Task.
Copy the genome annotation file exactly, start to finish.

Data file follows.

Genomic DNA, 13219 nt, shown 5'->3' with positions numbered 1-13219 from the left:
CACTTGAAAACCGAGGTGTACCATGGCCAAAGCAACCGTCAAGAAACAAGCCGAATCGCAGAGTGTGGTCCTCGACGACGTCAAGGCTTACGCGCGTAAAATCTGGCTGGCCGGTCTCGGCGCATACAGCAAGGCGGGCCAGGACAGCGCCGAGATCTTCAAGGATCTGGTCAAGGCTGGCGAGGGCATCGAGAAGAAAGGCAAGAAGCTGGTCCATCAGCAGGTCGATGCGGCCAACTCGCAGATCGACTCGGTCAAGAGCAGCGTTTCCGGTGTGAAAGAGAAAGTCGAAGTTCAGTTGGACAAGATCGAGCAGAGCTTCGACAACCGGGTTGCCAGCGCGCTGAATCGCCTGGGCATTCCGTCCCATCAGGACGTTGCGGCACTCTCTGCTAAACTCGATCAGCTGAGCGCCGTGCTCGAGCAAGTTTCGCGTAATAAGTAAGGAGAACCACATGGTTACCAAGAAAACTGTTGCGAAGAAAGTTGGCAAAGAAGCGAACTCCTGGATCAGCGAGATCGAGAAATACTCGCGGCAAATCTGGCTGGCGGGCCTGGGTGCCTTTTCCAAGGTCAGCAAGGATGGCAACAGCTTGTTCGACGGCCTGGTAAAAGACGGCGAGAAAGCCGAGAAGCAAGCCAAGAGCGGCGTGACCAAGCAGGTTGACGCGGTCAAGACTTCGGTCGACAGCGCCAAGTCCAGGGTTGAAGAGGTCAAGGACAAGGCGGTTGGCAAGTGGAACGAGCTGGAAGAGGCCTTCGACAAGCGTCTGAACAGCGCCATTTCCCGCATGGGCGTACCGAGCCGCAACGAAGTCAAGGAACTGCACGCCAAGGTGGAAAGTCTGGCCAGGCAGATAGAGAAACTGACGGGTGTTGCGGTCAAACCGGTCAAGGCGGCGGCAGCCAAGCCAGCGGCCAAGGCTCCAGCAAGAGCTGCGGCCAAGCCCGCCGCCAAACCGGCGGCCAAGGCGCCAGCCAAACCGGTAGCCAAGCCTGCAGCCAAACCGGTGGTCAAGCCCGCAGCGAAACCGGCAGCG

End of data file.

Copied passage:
Genomic DNA, 13219 nt, shown 5'->3' with positions numbered 1-13219 from the left:
CACTTGAAAACCGAGGTGTACCATGGCCAAAGCAACCGTCAAGAAACAAGCCGAATCGCAGAGTGTGGTCCTCGACGACGTCAAGGCTTACGCGCGTAAAATCTGGCTGGCCGGTCTCGGCGCATACAGCAAGGCGGGCCAGGACAGCGCCGAGATCTTCAAGGATCTGGTCAAGGCTGGCGAGGGCATCGAGAAGAAAGGCAAGAAGCTGGTCCATCAGCAGGTCGATGCGGCCAACTCGCAGATCGACTCGGTCAAGAGCAGCGTTTCCGGTGTGAAAGAGAAAGTCGAAGTTCAGTTGGACAAGATCGAGCAGAGCTTCGACAACCGGGTTGCCAGCGCGCTGAATCGCCTGGGCATTCCGTCCCATCAGGACGTTGCGGCACTCTCTGCTAAACTCGATCAGCTGAGCGCCGTGCTCGAGCAAGTTTCGCGTAATAAGTAAGGAGAACCACATGGTTACCAAGAAAACTGTTGCGAAGAAAGTTGGCAAAGAAGCGAACTCCTGGATCAGCGAGATCGAGAAATACTCGCGGCAAATCTGGCTGGCGGGCCTGGGTGCCTTTTCCAAGGTCAGCAAGGATGGCAACAGCTTGTTCGACGGCCTGGTAAAAGACGGCGAGAAAGCCGAGAAGCAAGCCAAGAGCGGCGTGACCAAGCAGGTTGACGCGGTCAAGACTTCGGTCGACAGCGCCAAGTCCAGGGTTGAAGAGGTCAAGGACAAGGCGGTTGGCAAGTGGAACGAGCTGGAAGAGGCCTTCGACAAGCGTCTGAACAGCGCCATTTCCCGCATGGGCGTACCGAGCCGCAACGAAGTCAAGGAACTGCACGCCAAGGTGGAAAGTCTGGCCAGGCAGATAGAGAAACTGACGGGTGTTGCGGTCAAACCGGTCAAGGCGGCGGCAGCCAAGCCAGCGGCCAAGGCTCCAGCAAGAGCTGCGGCCAAGCCCGCCGCCAAACCGGCGGCCAAGGCGCCAGCCAAACCGGTAGCCAAGCCTGCAGCCAAACCGGTGGTCAAGCCCGCAGCGAAACCGGCAGCG